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Wednesday, May 1, 2013

A Visit to Shangri La

East of Houston, in a town called Orange, lies Shangri La. It was created by H.J. Lutcher Stark in 1937. Shangri La was H.J.’s vision turned reality. While he was overseeing Shangri La, he would open it to the public during the spring blooming season. There were countless spring days when the garden received thousands of visitors.
After a devastating ice storm in 1958, the gardens were abandoned. Nearly 50 years later, they were rejuvenated by the Stark foundation and re-opened to the public, but this time year-round.
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Two of the water gardens were packed with perennials.
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This is the entrance to the children's garden.
Definitely not just for kids.
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Unusual to see this many different columbines growing in these parts.
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I'm always on the lookout for bottle trees.

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They had some great vegetable beds and bird mansions.
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Getting closer to the bird blind.
 
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Thousands of Great Egrets were visiting.

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The Stark family made their fortune in the lumber business and grew it with the oil and financial industries. The home of H.J. Lutcher Stark’s parents is still standing and is in pristine condition with all of the original furnishings (as things went out of style his mom would send them to a warehouse for storage, luckily she was a bit of a pack rat.) The only family to ever live in the house is the Starks. However, the house was not saved by H.J. Lutcher, but instead his wife Nelda. He was ambivalent towards its preservation, thank goodness Nelda had the foresight to save it.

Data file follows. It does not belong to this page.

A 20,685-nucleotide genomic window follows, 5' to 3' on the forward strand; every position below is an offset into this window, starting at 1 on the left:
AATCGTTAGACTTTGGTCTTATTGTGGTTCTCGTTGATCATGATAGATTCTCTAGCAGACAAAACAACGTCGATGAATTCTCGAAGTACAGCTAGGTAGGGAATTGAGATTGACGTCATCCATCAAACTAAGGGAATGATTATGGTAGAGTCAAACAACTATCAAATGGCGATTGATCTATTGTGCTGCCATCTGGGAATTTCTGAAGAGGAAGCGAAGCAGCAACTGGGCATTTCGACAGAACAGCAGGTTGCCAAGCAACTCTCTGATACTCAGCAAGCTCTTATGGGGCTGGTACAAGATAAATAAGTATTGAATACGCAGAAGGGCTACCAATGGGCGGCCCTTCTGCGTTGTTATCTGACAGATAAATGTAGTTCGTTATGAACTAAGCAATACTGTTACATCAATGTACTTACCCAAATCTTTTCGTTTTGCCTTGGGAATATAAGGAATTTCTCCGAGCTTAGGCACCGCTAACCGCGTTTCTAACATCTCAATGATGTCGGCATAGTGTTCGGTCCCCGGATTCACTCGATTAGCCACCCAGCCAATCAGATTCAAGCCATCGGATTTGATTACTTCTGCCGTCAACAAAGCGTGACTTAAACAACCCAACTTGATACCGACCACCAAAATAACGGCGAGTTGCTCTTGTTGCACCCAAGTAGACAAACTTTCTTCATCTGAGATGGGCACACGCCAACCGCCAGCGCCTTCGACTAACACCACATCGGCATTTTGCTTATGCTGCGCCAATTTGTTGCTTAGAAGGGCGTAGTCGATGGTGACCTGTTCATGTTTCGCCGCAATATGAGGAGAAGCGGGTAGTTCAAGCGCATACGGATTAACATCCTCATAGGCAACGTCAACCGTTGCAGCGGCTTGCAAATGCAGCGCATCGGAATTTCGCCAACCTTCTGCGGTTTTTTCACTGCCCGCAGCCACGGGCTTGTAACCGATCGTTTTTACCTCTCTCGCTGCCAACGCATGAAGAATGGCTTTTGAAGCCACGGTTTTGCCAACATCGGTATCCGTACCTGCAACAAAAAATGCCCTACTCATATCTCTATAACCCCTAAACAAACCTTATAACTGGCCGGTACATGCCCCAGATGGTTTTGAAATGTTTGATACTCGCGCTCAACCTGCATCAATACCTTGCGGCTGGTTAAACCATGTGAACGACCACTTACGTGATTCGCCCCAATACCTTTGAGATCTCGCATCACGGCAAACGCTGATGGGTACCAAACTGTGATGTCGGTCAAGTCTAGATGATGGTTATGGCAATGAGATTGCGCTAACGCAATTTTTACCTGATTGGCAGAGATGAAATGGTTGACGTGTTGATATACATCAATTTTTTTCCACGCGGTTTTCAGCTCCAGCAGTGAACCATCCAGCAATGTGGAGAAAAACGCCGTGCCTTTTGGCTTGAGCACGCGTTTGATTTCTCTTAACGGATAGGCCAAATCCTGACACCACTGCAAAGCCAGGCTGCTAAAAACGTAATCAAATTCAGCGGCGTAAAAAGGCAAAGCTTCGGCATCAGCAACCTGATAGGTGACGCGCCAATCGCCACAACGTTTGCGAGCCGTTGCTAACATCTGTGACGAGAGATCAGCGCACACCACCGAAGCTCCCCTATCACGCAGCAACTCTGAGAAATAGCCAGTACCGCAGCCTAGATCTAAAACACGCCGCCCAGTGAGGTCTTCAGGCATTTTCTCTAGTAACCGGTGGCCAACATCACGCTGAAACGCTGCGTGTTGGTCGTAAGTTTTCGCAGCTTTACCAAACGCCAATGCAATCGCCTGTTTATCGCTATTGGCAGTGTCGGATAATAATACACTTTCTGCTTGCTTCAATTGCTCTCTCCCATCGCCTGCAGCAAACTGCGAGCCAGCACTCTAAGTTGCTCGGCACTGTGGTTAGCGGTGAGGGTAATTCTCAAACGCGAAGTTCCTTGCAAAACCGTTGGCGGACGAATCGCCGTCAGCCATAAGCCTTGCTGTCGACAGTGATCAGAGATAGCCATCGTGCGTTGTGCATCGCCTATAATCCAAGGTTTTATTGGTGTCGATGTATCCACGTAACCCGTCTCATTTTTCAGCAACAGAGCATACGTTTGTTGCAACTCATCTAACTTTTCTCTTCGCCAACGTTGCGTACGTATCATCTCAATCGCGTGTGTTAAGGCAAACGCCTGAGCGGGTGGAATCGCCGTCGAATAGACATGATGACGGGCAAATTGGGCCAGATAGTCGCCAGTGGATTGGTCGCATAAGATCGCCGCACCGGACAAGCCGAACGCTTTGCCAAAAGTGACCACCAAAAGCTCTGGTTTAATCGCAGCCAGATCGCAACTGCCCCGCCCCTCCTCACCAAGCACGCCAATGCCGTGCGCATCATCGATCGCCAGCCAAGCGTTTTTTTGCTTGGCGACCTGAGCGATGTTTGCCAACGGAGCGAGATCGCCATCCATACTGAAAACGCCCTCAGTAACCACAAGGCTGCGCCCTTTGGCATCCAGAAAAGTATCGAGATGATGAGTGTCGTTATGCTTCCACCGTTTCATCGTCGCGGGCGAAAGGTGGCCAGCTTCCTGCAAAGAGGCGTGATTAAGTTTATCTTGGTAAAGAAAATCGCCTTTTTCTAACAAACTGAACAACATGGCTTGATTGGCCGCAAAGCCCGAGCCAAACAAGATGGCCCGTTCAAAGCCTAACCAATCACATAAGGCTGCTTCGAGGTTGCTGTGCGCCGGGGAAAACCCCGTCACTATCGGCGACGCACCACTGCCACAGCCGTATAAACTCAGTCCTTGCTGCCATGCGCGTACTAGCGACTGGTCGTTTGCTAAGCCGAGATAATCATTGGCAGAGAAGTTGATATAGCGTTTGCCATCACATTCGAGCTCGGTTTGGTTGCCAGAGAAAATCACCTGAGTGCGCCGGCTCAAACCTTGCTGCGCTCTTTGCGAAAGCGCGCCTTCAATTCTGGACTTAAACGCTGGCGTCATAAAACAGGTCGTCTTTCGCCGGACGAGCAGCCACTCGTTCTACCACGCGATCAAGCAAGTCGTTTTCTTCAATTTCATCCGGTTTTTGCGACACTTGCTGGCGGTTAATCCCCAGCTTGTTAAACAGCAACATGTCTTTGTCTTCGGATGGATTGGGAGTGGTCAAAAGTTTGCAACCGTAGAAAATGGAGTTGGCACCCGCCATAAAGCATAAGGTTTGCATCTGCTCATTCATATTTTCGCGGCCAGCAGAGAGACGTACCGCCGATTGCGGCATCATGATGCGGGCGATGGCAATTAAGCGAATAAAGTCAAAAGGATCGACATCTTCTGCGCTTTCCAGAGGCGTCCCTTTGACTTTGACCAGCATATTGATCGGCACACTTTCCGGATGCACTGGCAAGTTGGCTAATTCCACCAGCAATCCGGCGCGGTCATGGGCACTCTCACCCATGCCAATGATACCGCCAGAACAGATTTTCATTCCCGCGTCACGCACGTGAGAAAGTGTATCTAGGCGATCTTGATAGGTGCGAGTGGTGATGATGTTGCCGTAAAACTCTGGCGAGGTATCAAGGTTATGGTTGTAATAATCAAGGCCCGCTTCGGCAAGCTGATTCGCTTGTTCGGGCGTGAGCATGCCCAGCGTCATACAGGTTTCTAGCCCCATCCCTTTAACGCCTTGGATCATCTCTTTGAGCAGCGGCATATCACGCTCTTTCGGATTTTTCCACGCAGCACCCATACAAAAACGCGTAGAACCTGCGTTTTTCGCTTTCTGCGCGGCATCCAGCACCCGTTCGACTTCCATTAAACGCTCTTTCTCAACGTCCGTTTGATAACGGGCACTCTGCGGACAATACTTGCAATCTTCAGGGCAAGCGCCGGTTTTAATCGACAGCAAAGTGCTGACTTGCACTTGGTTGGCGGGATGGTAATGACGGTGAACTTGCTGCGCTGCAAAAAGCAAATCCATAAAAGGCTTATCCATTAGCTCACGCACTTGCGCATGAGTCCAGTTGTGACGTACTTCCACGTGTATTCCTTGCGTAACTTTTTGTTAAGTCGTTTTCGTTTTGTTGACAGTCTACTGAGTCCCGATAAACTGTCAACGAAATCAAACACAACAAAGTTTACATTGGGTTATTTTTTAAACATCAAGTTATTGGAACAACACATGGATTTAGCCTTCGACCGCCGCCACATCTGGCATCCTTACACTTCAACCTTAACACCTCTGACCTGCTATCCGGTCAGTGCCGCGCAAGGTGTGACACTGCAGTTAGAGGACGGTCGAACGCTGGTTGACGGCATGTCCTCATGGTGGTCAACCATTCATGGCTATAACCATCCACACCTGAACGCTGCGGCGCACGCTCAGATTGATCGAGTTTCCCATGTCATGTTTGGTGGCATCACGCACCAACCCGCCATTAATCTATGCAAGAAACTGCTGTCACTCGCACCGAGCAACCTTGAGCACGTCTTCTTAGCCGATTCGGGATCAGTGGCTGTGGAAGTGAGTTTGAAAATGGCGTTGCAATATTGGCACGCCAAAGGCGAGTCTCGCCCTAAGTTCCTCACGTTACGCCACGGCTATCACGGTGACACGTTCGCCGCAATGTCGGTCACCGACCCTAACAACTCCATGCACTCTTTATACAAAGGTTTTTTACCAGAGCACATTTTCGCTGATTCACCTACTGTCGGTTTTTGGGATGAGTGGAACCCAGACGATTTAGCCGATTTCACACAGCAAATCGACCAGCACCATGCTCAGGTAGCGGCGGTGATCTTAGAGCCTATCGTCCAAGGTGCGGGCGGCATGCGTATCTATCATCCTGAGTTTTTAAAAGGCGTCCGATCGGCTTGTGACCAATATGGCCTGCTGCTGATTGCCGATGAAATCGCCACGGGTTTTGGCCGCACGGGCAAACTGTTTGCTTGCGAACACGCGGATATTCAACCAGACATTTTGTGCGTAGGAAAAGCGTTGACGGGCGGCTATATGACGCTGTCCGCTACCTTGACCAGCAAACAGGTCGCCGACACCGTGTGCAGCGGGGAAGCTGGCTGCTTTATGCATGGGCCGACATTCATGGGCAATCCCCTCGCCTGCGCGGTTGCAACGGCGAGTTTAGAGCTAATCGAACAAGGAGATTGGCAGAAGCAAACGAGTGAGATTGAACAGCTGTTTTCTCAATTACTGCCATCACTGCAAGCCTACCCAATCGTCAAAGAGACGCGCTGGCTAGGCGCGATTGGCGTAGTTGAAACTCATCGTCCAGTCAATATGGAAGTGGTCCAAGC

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The interior of the house was a sight to behold. Literally, I could have spent an hour in each room of the 14,000 square foot house. It was gorgeous. But, you’ll have to go there to see it for yourself. Unfortunately they do not allow photography.

The gardens were beautiful this time of year, but I bet they would also be stunning in the spring when the 41 varieties of azaleas are blooming.

3 comments:

  1. Very cool! Love the great egrets!

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  2. How pretty. I'm glad to know about this place. Thanks for sharing!

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  3. Ok. I'm a California to Houston transplant who's trying to figure out how on earth to grow plants in this climate! Impatiens? Deceased. Hydrangea? Goner. Agapanthus... Pushing up daisies. Wait- no they're not but I wish they would! Ahhh! Anywho. Googled "Houston gardening" and your blog came up. Glad to find a new blog to read.

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